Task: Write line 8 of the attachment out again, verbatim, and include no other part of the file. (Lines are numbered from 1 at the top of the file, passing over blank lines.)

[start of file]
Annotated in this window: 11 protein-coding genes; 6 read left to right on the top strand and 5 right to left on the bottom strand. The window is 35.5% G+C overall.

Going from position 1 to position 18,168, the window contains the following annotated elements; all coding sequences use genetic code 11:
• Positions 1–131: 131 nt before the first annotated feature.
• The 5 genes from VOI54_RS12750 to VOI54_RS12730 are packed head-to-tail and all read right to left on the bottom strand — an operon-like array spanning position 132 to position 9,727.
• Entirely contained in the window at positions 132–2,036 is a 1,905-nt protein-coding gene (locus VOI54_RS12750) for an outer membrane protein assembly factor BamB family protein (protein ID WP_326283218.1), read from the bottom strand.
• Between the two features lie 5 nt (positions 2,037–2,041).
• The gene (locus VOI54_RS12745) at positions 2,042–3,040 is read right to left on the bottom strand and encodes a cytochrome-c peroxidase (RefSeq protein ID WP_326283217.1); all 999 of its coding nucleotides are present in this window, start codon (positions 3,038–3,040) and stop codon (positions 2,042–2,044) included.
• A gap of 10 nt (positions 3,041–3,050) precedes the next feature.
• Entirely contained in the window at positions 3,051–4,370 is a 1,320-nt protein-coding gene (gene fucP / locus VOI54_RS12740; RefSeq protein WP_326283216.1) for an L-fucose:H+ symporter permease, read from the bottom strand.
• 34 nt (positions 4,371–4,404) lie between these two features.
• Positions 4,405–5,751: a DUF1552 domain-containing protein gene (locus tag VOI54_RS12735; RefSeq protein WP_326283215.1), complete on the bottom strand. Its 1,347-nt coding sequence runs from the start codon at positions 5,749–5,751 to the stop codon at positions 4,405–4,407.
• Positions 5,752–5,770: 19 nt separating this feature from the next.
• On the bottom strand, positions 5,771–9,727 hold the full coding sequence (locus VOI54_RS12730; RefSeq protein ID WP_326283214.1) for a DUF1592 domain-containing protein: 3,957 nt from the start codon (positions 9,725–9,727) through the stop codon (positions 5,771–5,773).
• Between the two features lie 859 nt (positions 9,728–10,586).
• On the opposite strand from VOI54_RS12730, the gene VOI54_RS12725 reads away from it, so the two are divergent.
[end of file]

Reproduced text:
• A gap of 10 nt (positions 3,041–3,050) precedes the next feature.